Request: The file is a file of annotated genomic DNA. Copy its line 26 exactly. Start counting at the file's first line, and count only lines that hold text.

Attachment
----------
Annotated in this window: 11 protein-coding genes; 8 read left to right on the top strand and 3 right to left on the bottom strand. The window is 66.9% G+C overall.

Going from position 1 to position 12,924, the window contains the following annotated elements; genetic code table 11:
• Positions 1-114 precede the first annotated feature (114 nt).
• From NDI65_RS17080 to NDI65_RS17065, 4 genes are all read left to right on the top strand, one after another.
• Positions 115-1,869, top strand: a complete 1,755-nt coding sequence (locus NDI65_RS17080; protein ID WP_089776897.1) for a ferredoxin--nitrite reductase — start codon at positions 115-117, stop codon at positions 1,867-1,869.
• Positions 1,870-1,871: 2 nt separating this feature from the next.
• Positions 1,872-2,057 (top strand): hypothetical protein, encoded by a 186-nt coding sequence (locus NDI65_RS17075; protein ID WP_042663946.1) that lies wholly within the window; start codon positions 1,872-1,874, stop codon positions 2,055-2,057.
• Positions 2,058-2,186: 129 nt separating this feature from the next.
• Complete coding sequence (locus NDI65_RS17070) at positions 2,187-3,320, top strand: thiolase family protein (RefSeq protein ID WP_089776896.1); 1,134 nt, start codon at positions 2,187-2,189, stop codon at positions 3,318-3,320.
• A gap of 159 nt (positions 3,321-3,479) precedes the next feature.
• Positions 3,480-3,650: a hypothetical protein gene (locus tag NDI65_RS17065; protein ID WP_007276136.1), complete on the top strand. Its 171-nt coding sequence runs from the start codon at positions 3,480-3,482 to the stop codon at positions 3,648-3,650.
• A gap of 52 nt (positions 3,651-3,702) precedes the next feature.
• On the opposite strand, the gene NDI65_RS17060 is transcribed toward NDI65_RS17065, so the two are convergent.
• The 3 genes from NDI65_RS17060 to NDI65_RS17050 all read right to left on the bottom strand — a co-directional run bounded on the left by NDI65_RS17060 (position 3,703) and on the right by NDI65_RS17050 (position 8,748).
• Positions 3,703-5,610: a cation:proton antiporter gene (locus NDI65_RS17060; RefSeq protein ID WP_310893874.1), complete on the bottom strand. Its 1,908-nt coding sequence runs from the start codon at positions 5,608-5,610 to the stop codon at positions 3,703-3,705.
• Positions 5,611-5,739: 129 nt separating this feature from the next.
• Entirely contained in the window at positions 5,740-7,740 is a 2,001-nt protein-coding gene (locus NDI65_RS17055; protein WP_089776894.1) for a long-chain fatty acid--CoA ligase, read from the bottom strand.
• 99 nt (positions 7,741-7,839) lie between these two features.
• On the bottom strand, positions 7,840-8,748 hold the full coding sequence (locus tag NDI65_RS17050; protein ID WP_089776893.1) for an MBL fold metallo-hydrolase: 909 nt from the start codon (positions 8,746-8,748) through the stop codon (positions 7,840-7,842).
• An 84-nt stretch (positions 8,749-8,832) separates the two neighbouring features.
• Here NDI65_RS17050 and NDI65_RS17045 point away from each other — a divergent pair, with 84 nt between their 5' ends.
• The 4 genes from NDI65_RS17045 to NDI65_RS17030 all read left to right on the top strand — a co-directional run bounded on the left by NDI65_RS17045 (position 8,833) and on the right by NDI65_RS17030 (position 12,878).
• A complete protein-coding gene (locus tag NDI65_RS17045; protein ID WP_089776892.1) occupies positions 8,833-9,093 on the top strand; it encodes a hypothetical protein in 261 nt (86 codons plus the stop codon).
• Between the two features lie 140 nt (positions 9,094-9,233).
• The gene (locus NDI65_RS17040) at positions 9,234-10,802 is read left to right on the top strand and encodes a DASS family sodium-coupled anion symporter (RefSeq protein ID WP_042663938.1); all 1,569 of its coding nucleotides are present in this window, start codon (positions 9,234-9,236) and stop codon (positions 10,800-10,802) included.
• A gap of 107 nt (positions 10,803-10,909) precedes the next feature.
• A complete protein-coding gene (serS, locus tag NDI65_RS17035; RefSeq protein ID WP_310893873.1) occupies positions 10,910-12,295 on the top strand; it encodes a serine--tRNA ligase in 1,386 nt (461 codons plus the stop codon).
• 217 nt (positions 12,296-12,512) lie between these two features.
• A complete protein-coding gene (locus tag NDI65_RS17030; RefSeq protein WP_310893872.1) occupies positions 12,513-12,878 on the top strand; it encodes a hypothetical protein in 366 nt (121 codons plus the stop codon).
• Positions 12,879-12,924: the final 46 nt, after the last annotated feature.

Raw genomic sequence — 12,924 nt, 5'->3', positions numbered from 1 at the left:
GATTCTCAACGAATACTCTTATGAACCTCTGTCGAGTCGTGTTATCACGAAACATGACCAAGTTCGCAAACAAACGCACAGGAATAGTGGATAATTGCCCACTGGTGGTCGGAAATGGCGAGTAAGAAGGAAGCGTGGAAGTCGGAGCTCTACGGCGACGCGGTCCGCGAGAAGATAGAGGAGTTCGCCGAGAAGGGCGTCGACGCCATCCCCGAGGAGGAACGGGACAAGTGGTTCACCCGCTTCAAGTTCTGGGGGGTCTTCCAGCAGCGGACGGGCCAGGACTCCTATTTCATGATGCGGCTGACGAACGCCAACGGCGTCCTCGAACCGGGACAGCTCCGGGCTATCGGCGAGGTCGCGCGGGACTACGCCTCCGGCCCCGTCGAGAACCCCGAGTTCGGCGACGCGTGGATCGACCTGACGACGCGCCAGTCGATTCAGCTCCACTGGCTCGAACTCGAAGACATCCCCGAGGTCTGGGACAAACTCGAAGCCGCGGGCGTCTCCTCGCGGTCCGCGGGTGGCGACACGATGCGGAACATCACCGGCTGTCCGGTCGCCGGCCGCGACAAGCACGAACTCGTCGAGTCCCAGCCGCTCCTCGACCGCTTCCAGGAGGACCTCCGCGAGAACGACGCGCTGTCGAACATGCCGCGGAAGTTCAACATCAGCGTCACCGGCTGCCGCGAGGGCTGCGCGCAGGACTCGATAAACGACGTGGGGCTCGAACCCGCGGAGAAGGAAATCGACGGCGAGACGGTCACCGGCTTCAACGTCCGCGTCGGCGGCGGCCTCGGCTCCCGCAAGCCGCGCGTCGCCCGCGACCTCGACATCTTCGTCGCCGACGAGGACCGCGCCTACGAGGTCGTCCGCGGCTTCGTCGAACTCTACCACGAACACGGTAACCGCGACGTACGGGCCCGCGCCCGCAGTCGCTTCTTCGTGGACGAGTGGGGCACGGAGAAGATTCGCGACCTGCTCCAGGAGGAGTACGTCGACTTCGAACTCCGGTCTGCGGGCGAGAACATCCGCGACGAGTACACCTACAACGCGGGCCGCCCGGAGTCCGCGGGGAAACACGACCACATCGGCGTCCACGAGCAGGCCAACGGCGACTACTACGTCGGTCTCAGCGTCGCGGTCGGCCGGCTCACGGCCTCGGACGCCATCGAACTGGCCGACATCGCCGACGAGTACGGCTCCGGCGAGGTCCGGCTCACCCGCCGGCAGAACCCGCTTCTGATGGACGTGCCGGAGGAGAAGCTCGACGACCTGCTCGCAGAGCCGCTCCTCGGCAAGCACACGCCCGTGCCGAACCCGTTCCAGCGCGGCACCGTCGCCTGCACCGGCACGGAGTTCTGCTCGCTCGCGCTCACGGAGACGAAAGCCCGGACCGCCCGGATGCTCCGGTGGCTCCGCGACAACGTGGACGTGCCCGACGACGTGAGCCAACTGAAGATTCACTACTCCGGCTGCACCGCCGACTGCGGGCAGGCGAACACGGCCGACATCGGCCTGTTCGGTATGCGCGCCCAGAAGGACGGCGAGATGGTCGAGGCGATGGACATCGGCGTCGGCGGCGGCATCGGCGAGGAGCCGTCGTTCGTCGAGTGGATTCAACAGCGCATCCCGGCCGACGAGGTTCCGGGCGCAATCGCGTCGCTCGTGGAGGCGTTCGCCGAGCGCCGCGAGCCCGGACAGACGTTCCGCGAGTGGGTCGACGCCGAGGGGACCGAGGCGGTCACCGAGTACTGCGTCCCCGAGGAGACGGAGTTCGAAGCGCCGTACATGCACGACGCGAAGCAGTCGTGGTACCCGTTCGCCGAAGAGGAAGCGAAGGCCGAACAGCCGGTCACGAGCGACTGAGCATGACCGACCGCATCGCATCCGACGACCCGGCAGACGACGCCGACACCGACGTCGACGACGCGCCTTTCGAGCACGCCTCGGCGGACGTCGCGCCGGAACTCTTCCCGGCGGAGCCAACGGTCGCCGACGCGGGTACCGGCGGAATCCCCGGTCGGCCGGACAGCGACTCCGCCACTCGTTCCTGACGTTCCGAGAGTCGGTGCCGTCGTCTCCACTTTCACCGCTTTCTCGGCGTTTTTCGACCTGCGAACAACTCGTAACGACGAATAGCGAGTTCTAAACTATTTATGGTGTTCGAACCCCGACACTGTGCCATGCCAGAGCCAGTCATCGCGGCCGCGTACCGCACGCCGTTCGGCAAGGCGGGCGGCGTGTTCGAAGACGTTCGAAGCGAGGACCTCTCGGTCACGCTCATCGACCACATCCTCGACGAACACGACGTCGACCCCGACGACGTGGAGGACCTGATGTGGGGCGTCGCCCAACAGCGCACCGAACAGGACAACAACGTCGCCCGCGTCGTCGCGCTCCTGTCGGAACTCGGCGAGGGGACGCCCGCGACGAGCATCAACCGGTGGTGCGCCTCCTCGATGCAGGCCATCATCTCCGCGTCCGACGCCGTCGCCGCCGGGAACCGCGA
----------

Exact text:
• A gap of 107 nt (positions 10,803-10,909) precedes the next feature.